My Story

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Dallas is my hometown and I’m a Texan through and through! After nine years, my parents, David and Mary Ann Marshall ecstatically welcomed a perfectly healthy, baby girl on November 1, 1966. My sister, Karin, soon followed in 1968. As a baby, my development was ahead of schedule and I thrived!

 

clear_young_karin_laurelAt the age of 2, I started slapping my feet when walking. My parents were concerned so they took me to several different doctors. Although they knew something was wrong, even the best doctors were perplexed. No one doctor could pinpoint the problem, the overall consensus was a grim diagnosis. “Take her home and enjoy her . . . she will not see the age of 3.”

 

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This shattering announcement was the only offering to my devastated parents. As horrific as this news was, my parents never let on. They took one day at a time. Even though they were crushed, they never showed it! They held high expectations for me and treated me like everyone else

 

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Luckily, the doctors were wrong! I attended Mary Immaculate Catholic school from kindergarten through 8th grade. In grade school, I was diagnosed with Muscular Dystrophy which was weakening my muscles, making it difficult to walk. In 7th grade, leg braces assisted me when walking and in 8th grade, I fell, breaking my hip. This put me in a wheelchair for good. No matter, I went on to graduate from Ursuline Academy in 1985, an all-girls Catholic high school.

 

Laurel_and_LizSome of the best years of my life were spent at Texas A&M University where I received a degree in elementary education. It’s also where I met my best friend, Liz, who is the Lucy to my Ethel. She is still near and dear to my heart after almost 30 years!

 

 

 

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After leaving Aggieland, I was hired as a 4th grade teacher at Dartmouth Elementary in Richardson, Texas. ​I went into teaching to become rich—rich with knowledge, rich with smiles and hugs, rich with the ability to inspire others, and rich with the hope of making a small difference in the world. I taught 4th grade for 17 years and 3rd grade for three years. After 20 years, a pinched nerve in my back left me no choice but to retire from teaching. My life was altered as well as my independence. It was time to focus on my health.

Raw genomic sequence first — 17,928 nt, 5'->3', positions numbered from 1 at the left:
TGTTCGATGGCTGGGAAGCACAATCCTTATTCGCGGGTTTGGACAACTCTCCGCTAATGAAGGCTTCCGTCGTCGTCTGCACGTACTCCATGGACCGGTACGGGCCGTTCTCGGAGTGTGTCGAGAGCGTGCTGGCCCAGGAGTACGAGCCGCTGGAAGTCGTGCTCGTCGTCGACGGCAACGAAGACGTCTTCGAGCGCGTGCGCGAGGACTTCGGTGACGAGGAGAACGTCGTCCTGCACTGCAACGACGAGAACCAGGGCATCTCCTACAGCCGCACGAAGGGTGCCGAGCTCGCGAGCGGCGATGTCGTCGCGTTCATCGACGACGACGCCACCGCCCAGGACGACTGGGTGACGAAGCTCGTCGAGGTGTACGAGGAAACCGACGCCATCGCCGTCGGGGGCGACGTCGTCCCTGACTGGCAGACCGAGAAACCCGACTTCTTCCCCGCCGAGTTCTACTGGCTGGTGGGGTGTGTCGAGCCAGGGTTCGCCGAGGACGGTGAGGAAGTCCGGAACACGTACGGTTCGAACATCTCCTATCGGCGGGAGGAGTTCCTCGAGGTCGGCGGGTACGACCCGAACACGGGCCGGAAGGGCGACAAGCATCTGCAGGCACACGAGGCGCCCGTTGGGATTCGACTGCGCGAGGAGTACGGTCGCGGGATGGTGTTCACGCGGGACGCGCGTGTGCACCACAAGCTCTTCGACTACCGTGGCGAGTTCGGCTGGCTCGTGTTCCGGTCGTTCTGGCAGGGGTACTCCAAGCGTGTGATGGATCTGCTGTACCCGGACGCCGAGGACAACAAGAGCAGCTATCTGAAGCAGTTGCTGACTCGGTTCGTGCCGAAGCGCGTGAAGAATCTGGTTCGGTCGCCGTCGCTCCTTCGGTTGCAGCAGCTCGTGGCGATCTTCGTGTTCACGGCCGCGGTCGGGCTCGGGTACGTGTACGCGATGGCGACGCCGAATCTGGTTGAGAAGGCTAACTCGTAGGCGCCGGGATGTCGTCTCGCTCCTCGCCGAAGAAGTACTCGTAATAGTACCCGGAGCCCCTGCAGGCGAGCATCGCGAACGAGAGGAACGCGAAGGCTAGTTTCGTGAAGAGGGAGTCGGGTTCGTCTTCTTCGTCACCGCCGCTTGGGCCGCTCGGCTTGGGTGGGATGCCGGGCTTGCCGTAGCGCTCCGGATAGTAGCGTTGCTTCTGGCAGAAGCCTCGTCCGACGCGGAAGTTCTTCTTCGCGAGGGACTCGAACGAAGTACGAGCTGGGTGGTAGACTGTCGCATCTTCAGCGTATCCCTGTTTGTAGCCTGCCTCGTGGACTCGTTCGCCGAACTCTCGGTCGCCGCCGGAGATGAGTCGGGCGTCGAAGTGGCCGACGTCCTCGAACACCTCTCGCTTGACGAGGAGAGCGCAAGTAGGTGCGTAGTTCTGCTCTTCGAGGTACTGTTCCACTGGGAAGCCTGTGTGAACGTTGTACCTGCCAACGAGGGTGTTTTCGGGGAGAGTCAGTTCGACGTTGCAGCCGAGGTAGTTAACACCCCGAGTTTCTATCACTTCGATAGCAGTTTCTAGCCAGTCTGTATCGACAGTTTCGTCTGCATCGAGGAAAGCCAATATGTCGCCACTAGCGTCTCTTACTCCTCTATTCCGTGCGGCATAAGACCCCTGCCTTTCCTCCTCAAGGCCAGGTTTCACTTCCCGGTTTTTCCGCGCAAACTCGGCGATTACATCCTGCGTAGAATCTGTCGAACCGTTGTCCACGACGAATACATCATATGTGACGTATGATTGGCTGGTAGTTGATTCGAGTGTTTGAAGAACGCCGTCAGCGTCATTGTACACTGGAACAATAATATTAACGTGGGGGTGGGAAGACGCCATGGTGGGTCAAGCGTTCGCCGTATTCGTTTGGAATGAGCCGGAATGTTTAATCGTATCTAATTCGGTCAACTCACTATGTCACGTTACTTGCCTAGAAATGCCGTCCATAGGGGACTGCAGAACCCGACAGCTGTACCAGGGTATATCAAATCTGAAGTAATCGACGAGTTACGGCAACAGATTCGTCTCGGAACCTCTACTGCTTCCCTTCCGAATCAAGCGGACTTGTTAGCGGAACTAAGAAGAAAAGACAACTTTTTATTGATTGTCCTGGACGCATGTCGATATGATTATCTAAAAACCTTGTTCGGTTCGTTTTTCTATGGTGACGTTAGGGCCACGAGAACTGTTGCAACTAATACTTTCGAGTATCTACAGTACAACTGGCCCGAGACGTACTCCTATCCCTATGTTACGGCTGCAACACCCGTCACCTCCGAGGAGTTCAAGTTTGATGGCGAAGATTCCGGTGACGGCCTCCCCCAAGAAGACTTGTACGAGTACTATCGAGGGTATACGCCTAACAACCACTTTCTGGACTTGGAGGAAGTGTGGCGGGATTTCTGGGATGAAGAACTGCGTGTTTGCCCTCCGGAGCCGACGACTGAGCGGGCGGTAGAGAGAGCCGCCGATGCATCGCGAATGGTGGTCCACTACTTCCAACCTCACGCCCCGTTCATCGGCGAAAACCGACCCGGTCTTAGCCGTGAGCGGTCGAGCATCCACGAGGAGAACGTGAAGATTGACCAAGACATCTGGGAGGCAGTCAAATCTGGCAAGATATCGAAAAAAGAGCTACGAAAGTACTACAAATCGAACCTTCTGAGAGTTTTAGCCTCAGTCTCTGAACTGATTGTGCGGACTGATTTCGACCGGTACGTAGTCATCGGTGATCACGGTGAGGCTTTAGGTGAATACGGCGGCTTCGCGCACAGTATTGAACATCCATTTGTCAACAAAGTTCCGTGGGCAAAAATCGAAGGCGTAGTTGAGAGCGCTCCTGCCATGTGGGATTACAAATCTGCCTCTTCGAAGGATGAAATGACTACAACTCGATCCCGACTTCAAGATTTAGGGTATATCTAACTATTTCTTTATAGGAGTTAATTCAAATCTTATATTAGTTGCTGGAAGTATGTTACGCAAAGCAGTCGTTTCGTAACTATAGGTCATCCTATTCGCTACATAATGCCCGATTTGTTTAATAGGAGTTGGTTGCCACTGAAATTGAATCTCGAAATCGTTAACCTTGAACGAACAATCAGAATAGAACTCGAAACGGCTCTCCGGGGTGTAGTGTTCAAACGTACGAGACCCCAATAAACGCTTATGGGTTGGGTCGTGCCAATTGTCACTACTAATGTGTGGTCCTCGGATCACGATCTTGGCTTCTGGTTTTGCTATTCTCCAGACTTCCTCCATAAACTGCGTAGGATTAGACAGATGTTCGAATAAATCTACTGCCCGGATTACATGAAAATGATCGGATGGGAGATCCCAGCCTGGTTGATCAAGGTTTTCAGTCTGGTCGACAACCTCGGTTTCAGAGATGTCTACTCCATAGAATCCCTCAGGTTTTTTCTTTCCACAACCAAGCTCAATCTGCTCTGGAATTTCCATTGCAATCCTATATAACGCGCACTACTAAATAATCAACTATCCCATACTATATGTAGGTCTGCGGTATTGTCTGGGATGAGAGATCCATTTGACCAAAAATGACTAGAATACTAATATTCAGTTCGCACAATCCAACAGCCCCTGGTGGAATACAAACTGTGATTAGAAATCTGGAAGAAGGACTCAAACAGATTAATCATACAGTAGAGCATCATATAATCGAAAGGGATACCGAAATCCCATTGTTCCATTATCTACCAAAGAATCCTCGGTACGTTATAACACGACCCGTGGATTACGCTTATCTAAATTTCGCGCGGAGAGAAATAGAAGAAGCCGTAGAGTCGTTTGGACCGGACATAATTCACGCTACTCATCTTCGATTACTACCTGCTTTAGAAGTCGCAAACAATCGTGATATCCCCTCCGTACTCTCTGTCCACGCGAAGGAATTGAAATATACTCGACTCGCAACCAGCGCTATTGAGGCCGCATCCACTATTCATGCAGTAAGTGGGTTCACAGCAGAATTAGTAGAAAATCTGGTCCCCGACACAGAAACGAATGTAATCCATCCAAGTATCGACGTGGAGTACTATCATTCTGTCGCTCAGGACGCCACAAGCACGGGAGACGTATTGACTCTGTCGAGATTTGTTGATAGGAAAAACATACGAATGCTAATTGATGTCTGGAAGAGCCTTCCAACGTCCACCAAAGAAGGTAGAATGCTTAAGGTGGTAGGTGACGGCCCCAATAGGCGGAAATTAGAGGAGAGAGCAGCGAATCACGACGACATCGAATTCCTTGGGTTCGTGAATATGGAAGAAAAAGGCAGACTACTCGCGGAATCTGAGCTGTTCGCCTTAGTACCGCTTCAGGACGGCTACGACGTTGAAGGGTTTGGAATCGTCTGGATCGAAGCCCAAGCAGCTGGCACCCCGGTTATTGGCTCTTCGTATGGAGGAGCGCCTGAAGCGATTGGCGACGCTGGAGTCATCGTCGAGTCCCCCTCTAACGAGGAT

imageStriving for independence became a subconcious driving force throughout my life. Driving, attending college, having a career, and living on my own allowed me freedoms all young people desire. But, independent did not mean alone. Friends and family were, and still are, always willing to lend a hand. For this, I am so blessed!

 

 

 

 

 

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In 1997, this assistance came in the form of four furry paws. Temecula, a gorgeous, brilliant yellow lab was my first service dog. After Temec’s retirement, Jill, a yellow lab/golden retriever mix took the helm. She was the sweetest dog I’d ever met. Both dogs helped me with tasks, at school or around the house, such as picking up dropped items, getting the mail, or pulling clothes out of the dryer. Their love and loyalty deeply enriched my life!

 

 

I hate to admit it, but I’ve always been a rule follower. Since I was a kid, my parents would take me for regular check-ups with my Muscular Dystrophy neurologists. I continued this yearly trek as an adult. Every visit ended with shrugged shoulders from the doctor. This ritual became almost comical to me. I played along because it was the only way I could obtain prescribed medical equipment (wheelchair) needed in order to maintain my independence.